That is what my own little family celebrates as well, and I don’t like the idea of telling Amelia that Santa actually came when he did not. I believe honesty is the best policy. That said, I never want to be responsible for a child losing their Santa beliefs before it’s their time.
So I have never told Amelia that Santa doesn’t exist. I have said that he never came to my house, and that I have never seen him before. When she asks me pointed questions, I usually just ask her what she thinks.
She wants to believe.
In Germany, she was introduced to Nikolaus, which is kind of a different form of Santa. Much less jolly, more severe, with religious implications. We went for it, since it’s part of the Christmas culture in Germany. Plus, Amelia spoke more Deutsch than we did by Christmas time last year, so we didn’t even have the language to say much about it– she learned all about Nikolaus in school.
In England, it’s Father Christmas. And since October, Father Christmas has been talked about non-stop. Amelia came home every day with more detailed information on the fellow. Lots of specifics. She was horrified when I told her I would be stuffing her stocking, and begged me not to do it, since that’s Father Christmas’s job. Maybe I’m just stubborn, but I don’t like some imaginary person getting the credit for all the work I put into Christmas gifts. I told her that I really like putting presents in her stocking, and so I would make a deal with Father Christmas that he could leave her little gifts instead.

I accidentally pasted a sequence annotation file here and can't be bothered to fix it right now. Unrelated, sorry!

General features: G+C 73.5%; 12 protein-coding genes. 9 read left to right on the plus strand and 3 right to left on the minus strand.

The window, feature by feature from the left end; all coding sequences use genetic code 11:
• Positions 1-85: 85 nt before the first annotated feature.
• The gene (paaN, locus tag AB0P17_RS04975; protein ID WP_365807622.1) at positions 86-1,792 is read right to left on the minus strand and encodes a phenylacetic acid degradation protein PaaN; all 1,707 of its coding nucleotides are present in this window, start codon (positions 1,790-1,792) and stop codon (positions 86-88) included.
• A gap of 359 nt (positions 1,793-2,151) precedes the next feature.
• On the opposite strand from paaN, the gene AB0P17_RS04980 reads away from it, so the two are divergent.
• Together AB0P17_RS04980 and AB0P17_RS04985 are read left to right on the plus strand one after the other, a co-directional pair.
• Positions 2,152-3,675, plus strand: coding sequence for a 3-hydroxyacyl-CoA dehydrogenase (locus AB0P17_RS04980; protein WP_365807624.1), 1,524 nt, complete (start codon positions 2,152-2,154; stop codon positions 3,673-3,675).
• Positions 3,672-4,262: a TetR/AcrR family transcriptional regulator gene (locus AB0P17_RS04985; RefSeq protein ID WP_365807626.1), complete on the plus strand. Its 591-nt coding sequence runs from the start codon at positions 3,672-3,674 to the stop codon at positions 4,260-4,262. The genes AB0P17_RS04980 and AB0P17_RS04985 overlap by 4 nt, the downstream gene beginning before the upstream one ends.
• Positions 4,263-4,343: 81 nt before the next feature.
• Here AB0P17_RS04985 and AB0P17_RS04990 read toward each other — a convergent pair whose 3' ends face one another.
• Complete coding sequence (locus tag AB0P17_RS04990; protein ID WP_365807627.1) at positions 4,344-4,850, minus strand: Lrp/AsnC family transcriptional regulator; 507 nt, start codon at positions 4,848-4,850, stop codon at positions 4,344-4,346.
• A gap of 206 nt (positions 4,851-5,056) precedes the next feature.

In public this whole last month, it seemed that every single adult we encountered asked Amelia about Father Christmas coming. It was clear that she was conflicted: she didn’t know if he would actually come, since he never had before. People were horrified to hear that I was going to be putting Christmas presents in her stocking (you see, it was too late– I had already slipped some in, and Amelia knew!) and gave me strange looks when I explained my deal with F.C. Not only had I never done this before, but the details are very different here than in the States.
On Christmas Eve, Amelia wrote out her list for Father Christmas. In her brand-new, crooked handwriting, she wrote:
Hope your Christmas was magical!